When you wipe noses and change diapers out of love – rather than duty – you will find a peace, peace in knowing that you are living out your vocation to the best of your ability.
Don’t stop with just diaper changes. Do everything out of love, and you will find your life transformed. Suddenly, even routine tasks like peeling potatoes can be an outlet for love.
Key 3: “We ourselves feel that what we are doing is just a drop in the ocean. But the ocean would be less because of that missing drop.”
“Why should I help? I’m just one seven-year-old!” My son was trying to understand the lesson. My husband was teaching my son to return a cart to the cart corral. It’s wasn’t our cart, but it had drifted into the aisle. My husband fixed one cart, and then another, and then another.
“You always need to leave the place better than when you found it. Look, we’ve fixed four carts, and now someone else will have an easier time because of you,” was my husband’s reply.
This was an important lesson for my son to learn because the “I’m just one person” argument can be debilitating. It’s a slippery slope to feeling depressed when you feel like you don’t matter. In fact, there are now more children being diagnosed with anxiety and depression than ever before! To put it another way: depression and anxiety rates in children were less during times of war including World War II and the Cold War. Yikes! (Source)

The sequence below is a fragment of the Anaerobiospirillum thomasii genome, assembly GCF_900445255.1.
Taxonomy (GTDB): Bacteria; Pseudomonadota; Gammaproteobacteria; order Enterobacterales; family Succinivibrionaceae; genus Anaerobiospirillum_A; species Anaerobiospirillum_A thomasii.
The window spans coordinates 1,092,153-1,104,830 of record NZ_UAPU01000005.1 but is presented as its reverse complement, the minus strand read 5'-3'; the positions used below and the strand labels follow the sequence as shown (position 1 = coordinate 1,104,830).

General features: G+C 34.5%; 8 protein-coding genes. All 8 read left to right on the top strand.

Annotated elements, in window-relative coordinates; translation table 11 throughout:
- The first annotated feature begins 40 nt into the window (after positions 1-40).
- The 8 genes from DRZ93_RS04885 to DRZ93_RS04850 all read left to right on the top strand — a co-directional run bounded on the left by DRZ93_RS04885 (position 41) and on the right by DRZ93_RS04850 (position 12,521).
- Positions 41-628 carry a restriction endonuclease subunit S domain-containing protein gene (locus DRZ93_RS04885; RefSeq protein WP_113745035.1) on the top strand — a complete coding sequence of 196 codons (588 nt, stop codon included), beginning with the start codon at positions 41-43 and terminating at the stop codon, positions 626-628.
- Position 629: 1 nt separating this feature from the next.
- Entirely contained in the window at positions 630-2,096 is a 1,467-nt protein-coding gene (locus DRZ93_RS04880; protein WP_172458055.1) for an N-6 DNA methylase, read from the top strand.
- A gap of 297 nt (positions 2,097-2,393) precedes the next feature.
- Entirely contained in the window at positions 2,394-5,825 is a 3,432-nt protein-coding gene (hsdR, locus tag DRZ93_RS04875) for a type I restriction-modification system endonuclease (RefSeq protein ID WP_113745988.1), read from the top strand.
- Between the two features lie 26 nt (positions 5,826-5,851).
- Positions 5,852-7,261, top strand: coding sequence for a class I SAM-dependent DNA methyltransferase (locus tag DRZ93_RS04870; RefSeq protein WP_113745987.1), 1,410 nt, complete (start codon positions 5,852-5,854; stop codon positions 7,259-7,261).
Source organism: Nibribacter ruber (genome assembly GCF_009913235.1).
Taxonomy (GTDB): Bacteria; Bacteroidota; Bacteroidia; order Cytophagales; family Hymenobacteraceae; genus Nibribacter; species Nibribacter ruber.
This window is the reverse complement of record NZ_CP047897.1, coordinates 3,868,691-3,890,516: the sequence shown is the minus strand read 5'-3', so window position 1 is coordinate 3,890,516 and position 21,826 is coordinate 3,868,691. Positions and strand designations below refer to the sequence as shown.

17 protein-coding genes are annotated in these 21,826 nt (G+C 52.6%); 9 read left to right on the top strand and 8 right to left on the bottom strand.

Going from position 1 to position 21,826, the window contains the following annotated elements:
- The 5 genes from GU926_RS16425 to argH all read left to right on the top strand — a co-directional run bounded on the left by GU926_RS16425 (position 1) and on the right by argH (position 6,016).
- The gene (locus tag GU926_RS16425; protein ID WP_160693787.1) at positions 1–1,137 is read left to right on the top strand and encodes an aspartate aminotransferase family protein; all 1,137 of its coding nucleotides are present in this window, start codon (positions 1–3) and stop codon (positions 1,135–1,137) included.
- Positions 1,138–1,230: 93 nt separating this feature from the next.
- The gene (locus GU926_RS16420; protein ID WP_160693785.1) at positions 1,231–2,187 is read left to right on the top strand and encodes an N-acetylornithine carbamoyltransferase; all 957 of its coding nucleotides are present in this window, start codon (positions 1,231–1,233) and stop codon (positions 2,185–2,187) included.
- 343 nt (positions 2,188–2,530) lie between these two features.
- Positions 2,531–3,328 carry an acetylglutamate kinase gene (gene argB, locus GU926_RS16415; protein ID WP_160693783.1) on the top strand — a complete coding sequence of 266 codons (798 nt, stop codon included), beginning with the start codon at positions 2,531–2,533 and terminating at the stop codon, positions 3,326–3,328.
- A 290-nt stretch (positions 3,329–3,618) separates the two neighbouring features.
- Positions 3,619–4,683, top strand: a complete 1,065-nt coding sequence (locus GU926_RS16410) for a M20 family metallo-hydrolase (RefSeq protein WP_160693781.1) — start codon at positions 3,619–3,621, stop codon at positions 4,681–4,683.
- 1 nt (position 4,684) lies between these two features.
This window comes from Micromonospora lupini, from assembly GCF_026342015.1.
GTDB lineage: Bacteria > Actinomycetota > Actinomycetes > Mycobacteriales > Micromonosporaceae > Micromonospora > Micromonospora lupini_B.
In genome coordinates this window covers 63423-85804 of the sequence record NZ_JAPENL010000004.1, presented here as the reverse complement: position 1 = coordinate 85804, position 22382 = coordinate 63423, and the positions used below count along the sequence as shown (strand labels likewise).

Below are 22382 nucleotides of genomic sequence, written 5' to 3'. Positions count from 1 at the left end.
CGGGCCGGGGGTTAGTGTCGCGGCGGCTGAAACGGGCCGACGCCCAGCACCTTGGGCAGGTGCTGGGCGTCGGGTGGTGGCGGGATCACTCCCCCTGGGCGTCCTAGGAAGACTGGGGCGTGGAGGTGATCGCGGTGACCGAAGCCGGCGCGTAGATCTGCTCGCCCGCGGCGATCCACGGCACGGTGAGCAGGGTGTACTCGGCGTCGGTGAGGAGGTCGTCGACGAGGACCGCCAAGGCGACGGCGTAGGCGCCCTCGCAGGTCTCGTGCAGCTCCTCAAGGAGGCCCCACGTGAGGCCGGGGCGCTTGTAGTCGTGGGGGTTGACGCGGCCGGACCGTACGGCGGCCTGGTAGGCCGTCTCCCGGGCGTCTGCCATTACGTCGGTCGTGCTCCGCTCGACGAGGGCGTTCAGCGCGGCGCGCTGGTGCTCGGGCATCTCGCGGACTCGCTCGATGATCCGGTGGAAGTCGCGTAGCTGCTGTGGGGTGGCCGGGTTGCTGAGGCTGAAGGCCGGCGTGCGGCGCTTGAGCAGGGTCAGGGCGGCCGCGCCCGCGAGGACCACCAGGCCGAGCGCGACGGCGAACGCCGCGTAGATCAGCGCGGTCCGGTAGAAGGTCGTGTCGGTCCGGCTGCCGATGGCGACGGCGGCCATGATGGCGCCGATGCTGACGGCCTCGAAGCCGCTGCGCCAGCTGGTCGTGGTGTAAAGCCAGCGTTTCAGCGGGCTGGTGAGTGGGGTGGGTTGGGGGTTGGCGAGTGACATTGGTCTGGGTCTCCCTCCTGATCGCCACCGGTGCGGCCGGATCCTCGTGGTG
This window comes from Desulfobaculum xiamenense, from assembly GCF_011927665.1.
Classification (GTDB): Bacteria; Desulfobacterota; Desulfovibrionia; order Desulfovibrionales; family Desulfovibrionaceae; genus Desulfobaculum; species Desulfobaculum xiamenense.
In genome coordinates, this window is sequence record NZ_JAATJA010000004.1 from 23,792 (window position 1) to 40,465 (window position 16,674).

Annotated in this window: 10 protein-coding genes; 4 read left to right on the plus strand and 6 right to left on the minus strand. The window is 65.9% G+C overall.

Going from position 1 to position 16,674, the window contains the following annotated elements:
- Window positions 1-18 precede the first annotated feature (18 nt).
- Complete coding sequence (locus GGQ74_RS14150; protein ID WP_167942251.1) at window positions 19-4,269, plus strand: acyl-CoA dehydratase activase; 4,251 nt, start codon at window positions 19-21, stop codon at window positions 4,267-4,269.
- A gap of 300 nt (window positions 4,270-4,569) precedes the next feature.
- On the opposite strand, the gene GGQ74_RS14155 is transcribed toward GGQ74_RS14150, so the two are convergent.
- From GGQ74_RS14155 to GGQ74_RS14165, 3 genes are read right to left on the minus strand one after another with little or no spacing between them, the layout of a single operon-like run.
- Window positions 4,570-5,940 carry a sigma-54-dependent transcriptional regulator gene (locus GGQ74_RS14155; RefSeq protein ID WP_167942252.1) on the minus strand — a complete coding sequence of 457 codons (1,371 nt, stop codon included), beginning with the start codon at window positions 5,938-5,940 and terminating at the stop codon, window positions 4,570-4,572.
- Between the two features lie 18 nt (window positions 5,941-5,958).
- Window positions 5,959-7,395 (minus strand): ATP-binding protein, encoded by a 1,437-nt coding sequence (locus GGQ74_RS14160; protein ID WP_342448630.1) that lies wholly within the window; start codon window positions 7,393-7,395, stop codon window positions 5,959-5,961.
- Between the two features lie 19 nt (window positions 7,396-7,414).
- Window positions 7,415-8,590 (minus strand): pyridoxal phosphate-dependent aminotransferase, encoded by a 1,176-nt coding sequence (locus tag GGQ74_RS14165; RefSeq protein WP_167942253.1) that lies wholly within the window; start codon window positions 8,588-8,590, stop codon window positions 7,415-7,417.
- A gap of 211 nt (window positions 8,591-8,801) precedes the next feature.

So why are more kids struggling with anxiety now than during earlier decades? According to research from a study from researchers at San Diego State University, children and teens today feel less in control of their lives and that has a big impact on their mental health. One of the biggest problems with buying into what mainstream society teaches us is that you end up feeling like just a number. If you can’t wear the cool clothes or look the part, no big deal, society will just replace you with the next one. But that’s not how God works.
You aren’t just a number. You are invaluable and oh-so-loved; even the “hairs of your head have all been counted” (Luke 12:7). When you feel this loved, it’s easier to ignore the lies of society, and St. Teresa of Calcutta reminds us that even the vast ocean is nothing but single drops. What a beautiful image to know that you are important. Recognizing this truth sparks joy and casts out the darkness of feeling inconsequential.
Why St. Teresa’s Works Combat the Anxieties of Modern Life
You—in all of your smallness—matter in a big way. Like Jesus returning for the one lost sheep, St. Teresa of Calcutta encourages us to be like him and seek the one sheep. Feed the one person in your family, do a small thing with love, and embrace everything that it means to be one drop in a big ocean. You are blessed to be in the ocean.
St. Teresa of Calcutta left the world with dozens of memorable quotes, powerful enough to change your whole view of life with just one sentence. Meditating on her words dispels the myth that we are “just a number,” living out in the world without purpose, or without a Father who loves us. She brings us back to this very moment and forces us to be present.
When you realize how important you are in God’s eyes – not society’s –the stresses of modern life seem much easier to handle. Life in general becomes more enjoyable and you can live much happier – with or without baking cookies.